Are we in this bind because we’re actually running out of resources and therefore the cost of things needs to be increasingly high, or because those resources are being shored up by those who already have the power to with-hold and create a false sense of scarcity?

Are the 1% profiting from this scheme we call an economy, or is there just a major systemic problem in the coding of our economic ideology?

So, many, questions. But the main one is this:

If wages were to keep up with inflation, wouldn’t the cost of living just continue to sky-rocket?

through which the motes fleet

(The title of this post should be sung to the tune of “For Whom The Bell Tolls” while imagining James Hetfield doing the splits.)

We’ve got a situation here. This last week our domestic environment exploded in fits of verbal violence that leave my family and I mostly displaced from the dwelling that was intended as a shared home. We’ve been spending the days in our car or with family, coming back to sleep fitfully at night. Our son has thankfully avoided a lot of the fallout, though not for any positive reason – his friend is missing, so Zane and his mates have been roaming Brisbane to find him. Things are calming down now – the main aggressor is talking about moving out, which is a huge relief.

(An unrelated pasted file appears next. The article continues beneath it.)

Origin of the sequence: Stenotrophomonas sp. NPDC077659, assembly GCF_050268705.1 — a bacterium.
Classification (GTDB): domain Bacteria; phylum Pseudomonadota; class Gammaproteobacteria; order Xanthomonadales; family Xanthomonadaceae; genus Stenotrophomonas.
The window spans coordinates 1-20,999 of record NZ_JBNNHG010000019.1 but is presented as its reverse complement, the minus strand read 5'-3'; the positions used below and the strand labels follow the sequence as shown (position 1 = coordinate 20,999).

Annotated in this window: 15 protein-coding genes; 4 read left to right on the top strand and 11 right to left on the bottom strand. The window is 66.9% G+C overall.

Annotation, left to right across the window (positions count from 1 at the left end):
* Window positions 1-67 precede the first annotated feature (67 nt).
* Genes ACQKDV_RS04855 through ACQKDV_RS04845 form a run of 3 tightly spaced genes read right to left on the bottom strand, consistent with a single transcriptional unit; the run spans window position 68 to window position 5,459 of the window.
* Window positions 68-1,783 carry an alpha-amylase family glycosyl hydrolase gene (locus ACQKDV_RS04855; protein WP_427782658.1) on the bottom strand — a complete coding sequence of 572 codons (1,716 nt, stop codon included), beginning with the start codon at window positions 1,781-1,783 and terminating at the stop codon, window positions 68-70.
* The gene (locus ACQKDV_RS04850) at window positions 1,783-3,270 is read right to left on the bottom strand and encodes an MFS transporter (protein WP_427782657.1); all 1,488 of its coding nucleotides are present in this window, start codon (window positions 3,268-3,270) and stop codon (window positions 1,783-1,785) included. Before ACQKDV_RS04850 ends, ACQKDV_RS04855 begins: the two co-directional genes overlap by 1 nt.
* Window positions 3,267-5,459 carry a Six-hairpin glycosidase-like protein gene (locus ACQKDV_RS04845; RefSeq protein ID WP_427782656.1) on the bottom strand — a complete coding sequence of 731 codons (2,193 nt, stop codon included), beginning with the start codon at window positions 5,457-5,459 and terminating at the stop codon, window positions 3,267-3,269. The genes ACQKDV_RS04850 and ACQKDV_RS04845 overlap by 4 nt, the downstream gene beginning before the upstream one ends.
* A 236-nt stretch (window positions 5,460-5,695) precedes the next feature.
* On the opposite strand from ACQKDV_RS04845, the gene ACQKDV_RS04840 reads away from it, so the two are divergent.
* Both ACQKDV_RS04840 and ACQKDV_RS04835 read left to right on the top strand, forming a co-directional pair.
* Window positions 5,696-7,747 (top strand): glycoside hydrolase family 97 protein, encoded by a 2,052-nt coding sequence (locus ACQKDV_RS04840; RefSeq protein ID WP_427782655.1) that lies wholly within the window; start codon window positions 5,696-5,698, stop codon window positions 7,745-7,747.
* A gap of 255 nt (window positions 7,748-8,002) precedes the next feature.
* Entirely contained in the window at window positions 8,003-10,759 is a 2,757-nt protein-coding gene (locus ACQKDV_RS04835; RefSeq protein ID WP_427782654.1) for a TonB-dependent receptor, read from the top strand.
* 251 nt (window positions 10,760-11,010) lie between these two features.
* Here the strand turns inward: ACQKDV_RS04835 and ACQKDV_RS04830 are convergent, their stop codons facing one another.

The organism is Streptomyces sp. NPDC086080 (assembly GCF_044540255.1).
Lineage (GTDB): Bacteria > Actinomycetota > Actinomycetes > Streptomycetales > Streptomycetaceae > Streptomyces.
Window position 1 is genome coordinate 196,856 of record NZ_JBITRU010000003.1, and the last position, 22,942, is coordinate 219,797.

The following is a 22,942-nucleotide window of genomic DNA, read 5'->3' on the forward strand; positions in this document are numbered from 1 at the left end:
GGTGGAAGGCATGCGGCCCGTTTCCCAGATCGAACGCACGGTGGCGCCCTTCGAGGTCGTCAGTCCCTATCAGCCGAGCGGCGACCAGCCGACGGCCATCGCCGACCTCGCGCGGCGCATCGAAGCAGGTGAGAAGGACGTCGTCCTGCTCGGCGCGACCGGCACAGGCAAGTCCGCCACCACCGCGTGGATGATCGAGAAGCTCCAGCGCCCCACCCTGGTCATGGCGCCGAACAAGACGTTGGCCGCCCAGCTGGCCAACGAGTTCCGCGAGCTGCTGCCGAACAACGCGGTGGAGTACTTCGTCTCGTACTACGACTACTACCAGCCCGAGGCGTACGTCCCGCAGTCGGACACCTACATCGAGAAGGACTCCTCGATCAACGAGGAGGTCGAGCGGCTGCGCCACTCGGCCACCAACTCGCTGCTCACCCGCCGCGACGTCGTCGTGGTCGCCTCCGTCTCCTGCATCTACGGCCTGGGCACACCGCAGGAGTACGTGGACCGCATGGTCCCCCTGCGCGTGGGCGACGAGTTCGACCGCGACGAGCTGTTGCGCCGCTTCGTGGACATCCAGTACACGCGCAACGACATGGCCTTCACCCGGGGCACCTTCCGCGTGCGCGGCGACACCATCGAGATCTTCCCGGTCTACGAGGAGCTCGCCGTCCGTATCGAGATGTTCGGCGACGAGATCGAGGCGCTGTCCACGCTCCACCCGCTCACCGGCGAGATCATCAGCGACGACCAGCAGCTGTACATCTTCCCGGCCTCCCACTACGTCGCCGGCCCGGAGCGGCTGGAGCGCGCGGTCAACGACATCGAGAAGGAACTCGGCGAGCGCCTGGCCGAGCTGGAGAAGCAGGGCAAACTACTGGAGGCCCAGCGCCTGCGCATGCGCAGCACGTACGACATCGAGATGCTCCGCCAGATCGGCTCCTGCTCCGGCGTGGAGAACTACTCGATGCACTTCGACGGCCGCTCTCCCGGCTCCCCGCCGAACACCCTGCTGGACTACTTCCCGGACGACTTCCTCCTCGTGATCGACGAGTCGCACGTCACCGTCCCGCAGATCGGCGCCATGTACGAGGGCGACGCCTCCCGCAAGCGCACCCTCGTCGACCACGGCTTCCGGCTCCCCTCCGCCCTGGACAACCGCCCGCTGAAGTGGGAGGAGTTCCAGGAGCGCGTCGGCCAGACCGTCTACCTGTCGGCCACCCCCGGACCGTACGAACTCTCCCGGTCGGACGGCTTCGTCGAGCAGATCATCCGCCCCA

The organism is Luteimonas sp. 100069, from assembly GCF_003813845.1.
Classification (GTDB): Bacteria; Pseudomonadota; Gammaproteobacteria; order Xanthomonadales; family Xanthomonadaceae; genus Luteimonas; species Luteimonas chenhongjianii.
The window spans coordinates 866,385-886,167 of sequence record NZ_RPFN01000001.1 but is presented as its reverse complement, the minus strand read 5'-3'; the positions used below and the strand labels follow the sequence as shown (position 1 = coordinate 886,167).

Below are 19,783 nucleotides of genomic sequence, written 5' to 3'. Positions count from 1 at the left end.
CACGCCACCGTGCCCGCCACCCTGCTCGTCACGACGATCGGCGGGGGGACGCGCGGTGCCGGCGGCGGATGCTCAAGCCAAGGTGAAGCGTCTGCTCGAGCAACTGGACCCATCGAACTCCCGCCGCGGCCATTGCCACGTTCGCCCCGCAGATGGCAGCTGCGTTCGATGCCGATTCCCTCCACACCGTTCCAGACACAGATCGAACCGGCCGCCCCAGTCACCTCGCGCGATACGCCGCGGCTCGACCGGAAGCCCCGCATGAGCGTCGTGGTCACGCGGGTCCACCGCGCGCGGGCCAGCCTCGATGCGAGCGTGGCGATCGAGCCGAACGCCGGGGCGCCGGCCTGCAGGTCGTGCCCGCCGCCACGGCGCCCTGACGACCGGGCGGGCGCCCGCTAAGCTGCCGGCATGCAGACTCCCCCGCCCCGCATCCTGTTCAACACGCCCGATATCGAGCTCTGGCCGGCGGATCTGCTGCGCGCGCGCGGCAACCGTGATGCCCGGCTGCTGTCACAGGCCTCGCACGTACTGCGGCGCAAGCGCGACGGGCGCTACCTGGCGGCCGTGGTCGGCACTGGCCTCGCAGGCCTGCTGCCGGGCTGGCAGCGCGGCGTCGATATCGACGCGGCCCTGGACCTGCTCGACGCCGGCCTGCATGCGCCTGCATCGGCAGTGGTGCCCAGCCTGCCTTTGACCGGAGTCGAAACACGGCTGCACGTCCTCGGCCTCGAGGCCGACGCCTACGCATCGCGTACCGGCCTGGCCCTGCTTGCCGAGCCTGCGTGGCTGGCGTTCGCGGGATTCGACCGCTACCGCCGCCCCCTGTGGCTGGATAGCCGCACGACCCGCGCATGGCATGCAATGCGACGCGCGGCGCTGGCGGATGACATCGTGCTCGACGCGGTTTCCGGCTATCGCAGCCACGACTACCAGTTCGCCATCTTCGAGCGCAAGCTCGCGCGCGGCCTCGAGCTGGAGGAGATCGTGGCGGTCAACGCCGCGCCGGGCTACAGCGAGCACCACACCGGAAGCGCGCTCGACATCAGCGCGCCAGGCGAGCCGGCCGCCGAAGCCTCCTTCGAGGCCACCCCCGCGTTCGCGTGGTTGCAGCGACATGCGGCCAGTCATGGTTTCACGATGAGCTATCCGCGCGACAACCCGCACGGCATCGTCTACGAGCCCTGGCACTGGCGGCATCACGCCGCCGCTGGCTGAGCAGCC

These events are the symptoms of a maligned culture in demise – they are the cracks that result from collective ways of being that are unsuitable for our nature. I say this not to exonerate myself from my part in the verbal violence – I made the mistake of retaliating, yelling, have accepted my responsibility for the maladaptive reaction I contributed to the escalation of a situation that could have been avoided if I and others had been more skillful, and I resolve to learn from this how to do differently next time. There’s more of that at the end of this draft.

Continue reading “through which the motes fleet”